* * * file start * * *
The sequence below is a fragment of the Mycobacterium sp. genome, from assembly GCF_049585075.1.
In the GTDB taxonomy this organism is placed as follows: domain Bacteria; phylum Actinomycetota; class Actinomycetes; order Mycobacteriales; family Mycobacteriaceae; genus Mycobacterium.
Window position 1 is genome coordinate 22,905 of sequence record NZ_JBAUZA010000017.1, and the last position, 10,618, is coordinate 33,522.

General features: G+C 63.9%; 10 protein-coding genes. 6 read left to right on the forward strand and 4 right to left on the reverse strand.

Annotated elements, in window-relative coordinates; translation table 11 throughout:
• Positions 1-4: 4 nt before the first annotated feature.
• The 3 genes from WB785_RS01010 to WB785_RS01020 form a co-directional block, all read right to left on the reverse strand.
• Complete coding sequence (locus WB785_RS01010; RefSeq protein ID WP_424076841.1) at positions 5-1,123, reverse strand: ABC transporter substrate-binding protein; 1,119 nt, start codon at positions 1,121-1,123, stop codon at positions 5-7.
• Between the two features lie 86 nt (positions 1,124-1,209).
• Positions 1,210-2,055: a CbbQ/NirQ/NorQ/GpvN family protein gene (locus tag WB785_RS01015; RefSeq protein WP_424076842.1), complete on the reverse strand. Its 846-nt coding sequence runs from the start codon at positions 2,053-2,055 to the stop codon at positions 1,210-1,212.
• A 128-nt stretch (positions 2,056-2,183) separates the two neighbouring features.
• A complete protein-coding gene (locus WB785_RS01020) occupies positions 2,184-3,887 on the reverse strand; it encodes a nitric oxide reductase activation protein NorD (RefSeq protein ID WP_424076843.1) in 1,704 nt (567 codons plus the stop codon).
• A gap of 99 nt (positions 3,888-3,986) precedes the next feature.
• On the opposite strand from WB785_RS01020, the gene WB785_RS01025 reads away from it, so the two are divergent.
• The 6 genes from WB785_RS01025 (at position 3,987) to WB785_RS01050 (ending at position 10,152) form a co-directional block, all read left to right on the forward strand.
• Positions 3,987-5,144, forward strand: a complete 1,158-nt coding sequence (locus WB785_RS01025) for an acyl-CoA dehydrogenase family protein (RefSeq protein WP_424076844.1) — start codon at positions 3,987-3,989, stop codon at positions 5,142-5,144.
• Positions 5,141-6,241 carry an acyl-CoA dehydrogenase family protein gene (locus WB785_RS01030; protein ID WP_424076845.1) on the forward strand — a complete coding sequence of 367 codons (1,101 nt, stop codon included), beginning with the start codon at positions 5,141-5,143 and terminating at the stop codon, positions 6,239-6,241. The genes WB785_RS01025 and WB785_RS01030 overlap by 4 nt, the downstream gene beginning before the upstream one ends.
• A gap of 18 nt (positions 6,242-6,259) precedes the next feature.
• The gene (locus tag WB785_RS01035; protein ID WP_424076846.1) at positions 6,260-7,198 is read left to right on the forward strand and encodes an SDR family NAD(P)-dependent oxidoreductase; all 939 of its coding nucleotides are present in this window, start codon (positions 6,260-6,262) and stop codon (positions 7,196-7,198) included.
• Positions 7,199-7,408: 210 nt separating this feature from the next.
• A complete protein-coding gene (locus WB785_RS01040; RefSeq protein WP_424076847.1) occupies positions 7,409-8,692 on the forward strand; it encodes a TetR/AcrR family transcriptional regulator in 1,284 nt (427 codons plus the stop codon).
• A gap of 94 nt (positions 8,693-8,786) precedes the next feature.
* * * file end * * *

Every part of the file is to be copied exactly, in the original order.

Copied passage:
The sequence below is a fragment of the Mycobacterium sp. genome, from assembly GCF_049585075.1.
In the GTDB taxonomy this organism is placed as follows: domain Bacteria; phylum Actinomycetota; class Actinomycetes; order Mycobacteriales; family Mycobacteriaceae; genus Mycobacterium.
Window position 1 is genome coordinate 22,905 of sequence record NZ_JBAUZA010000017.1, and the last position, 10,618, is coordinate 33,522.

General features: G+C 63.9%; 10 protein-coding genes. 6 read left to right on the forward strand and 4 right to left on the reverse strand.

Annotated elements, in window-relative coordinates; translation table 11 throughout:
• Positions 1-4: 4 nt before the first annotated feature.
• The 3 genes from WB785_RS01010 to WB785_RS01020 form a co-directional block, all read right to left on the reverse strand.
• Complete coding sequence (locus WB785_RS01010; RefSeq protein ID WP_424076841.1) at positions 5-1,123, reverse strand: ABC transporter substrate-binding protein; 1,119 nt, start codon at positions 1,121-1,123, stop codon at positions 5-7.
• Between the two features lie 86 nt (positions 1,124-1,209).
• Positions 1,210-2,055: a CbbQ/NirQ/NorQ/GpvN family protein gene (locus tag WB785_RS01015; RefSeq protein WP_424076842.1), complete on the reverse strand. Its 846-nt coding sequence runs from the start codon at positions 2,053-2,055 to the stop codon at positions 1,210-1,212.
• A 128-nt stretch (positions 2,056-2,183) separates the two neighbouring features.
• A complete protein-coding gene (locus WB785_RS01020) occupies positions 2,184-3,887 on the reverse strand; it encodes a nitric oxide reductase activation protein NorD (RefSeq protein ID WP_424076843.1) in 1,704 nt (567 codons plus the stop codon).
• A gap of 99 nt (positions 3,888-3,986) precedes the next feature.
• On the opposite strand from WB785_RS01020, the gene WB785_RS01025 reads away from it, so the two are divergent.
• The 6 genes from WB785_RS01025 (at position 3,987) to WB785_RS01050 (ending at position 10,152) form a co-directional block, all read left to right on the forward strand.
• Positions 3,987-5,144, forward strand: a complete 1,158-nt coding sequence (locus WB785_RS01025) for an acyl-CoA dehydrogenase family protein (RefSeq protein WP_424076844.1) — start codon at positions 3,987-3,989, stop codon at positions 5,142-5,144.
• Positions 5,141-6,241 carry an acyl-CoA dehydrogenase family protein gene (locus WB785_RS01030; protein ID WP_424076845.1) on the forward strand — a complete coding sequence of 367 codons (1,101 nt, stop codon included), beginning with the start codon at positions 5,141-5,143 and terminating at the stop codon, positions 6,239-6,241. The genes WB785_RS01025 and WB785_RS01030 overlap by 4 nt, the downstream gene beginning before the upstream one ends.
• A gap of 18 nt (positions 6,242-6,259) precedes the next feature.
• The gene (locus tag WB785_RS01035; protein ID WP_424076846.1) at positions 6,260-7,198 is read left to right on the forward strand and encodes an SDR family NAD(P)-dependent oxidoreductase; all 939 of its coding nucleotides are present in this window, start codon (positions 6,260-6,262) and stop codon (positions 7,196-7,198) included.
• Positions 7,199-7,408: 210 nt separating this feature from the next.
• A complete protein-coding gene (locus WB785_RS01040; RefSeq protein WP_424076847.1) occupies positions 7,409-8,692 on the forward strand; it encodes a TetR/AcrR family transcriptional regulator in 1,284 nt (427 codons plus the stop codon).
• A gap of 94 nt (positions 8,693-8,786) precedes the next feature.